failure modesfmea efficiencyfmea excelfmea processfmea templatefmea tipsfmea tricksquick fmearisk priority numberrisk rankingrpn scoreseverity occurrence detection

Tips and tricks for more efficient and effective PFMEAs

Process Failure Modes and Effects Analysis (PFMEA) tables can be a powerful tool to identify potential failures in a process, and to prioritize which failures should be improved first. However, the effort required to complete a PFMEA can take many hours, which costs money.
Based on our experiences with PFMEAs, here are a list of tips and tricks for making them more effective and efficient. We will break the information into three categories: Forms and Templates, Efficiency, and Effectiveness.
Forms and Templates
  • Break out the process control column from the detection control column. Sometimes they are contained in the same column, and the teams often focus too much on the detection and forget to talk about prevention activities in place. We would recommend having the columns in this order: Cause of failure mode, process controls, occurrence score, detection controls, then detection score.
  • Create a new column for Severity x Occurrence ranking, to identify internal rework cost issues (high impact and it happens frequently, regardless if we detect the failure in-house). Typically, teams rank risks by RPN only, but that is only assessing the risk of external customer escapes.
  • Consider adding another category for cause category, based on the fishbone diagram (Machines/tools/equipment, Methods/Processes, People/Personnel, Materials, Environment, etc). The PFMEA team can summarize the type of causes, and that information can be summarized and reported to identify systemic or higher level issues. If machines is the highest category, then the team should identify a project to look at machine preventative maintenance or equipment calibration updates.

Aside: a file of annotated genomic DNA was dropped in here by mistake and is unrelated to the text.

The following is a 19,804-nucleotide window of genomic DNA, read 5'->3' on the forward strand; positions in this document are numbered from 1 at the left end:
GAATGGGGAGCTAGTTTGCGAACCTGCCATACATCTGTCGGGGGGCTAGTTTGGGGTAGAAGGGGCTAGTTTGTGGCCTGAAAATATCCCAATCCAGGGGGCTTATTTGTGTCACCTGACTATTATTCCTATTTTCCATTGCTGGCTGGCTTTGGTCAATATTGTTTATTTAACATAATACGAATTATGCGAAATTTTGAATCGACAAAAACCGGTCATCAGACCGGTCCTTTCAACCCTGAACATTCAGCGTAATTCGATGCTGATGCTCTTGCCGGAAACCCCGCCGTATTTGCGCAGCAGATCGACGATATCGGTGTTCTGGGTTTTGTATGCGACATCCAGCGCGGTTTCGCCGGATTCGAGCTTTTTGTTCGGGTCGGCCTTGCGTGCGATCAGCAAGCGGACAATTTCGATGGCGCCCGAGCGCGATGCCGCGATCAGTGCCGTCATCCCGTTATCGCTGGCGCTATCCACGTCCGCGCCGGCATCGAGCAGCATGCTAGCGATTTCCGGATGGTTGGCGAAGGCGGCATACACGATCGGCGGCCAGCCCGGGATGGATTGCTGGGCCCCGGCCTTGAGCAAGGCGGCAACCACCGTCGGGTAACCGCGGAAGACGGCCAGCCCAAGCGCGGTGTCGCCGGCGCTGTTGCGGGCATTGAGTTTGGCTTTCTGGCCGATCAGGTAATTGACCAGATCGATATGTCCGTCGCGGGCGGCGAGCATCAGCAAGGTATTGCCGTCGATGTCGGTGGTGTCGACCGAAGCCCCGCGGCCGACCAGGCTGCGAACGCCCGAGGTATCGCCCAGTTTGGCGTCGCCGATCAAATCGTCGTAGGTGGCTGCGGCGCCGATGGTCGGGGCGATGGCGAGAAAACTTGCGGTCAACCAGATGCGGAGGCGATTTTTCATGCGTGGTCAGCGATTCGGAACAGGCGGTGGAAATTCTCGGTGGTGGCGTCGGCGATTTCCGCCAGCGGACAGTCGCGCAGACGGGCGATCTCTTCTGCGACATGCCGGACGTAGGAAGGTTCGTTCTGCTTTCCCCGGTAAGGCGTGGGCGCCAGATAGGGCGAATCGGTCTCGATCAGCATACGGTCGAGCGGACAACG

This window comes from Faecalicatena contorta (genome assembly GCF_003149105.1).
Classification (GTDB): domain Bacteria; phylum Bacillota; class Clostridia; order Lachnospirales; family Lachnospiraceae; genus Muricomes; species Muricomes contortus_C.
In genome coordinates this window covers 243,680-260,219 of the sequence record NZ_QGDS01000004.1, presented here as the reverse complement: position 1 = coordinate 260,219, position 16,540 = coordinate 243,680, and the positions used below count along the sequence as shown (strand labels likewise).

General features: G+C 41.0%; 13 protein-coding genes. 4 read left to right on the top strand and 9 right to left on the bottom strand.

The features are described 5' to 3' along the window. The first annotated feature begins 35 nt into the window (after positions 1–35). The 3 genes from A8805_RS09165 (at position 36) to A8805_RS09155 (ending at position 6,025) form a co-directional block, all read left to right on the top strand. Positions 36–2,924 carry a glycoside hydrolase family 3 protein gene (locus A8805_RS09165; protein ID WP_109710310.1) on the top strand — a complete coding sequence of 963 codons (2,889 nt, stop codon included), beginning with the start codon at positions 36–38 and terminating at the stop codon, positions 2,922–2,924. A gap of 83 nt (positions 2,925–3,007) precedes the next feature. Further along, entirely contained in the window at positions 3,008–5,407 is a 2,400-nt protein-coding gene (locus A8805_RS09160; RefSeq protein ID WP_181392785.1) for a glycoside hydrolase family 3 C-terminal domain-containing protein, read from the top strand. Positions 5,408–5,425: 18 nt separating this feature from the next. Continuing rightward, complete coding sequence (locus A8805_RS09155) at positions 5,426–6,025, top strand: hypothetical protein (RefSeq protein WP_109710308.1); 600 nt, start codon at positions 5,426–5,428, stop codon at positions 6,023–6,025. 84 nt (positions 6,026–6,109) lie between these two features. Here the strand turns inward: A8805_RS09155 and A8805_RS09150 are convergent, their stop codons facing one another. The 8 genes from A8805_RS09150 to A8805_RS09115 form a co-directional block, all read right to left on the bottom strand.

Efficiency (complete PFMEA faster with fewer people)
  • “The more; the merrier” is not a good approach for conducting a PFMEA. Instead of having a larger team involved in the event just in case certain team members might be needed, invite only the core team, and have others as “experts on call”. When the team runs into an issue, highlight the cell by color to identify who needs to answer the question. Then bring in each expert as needed, and review the questions for them all at once.
  • Before the PFMEA session begins, enter the failure mode and process steps into the form, so the team doesn’t waste time watching the facilitator fill it out on the screen. Where do you get the failure modes? One suggestion is to schedule time with the team to brainstorm these failures using sticky notes and a whiteboard, then between meetings, enter them into the form.
  • Don’t let the team get hung up on one point differences in scores. Instead, consider flipping a coin, have someone make the tie-breaker decision, vote using majority rules with the team members, or always select the highest score (round up).
Speaking of failure modes, this coin flip controversy cost Pittsburgh the game.
  • Before diving too deep into the exercise, scope the overall effort ahead of time. Consider evaluating Key Characteristics, Critical to Quality (CTQ) or Most Important Requirements (MIRs) only, instead of trying to assess every requirement. The idea is to start with the most important risks, so the biggest risks get identified as early as possible. Often times, the teams start to dwindle over time, so address the biggest issues when the momentum and excitement is highest. Another way to minimize the size of the FMEA is to focus on elements or requirements that are NUD’s (new, unique or difficult), instead of spending time filling out the form on things that team has been successful with already, and would be considered low risk.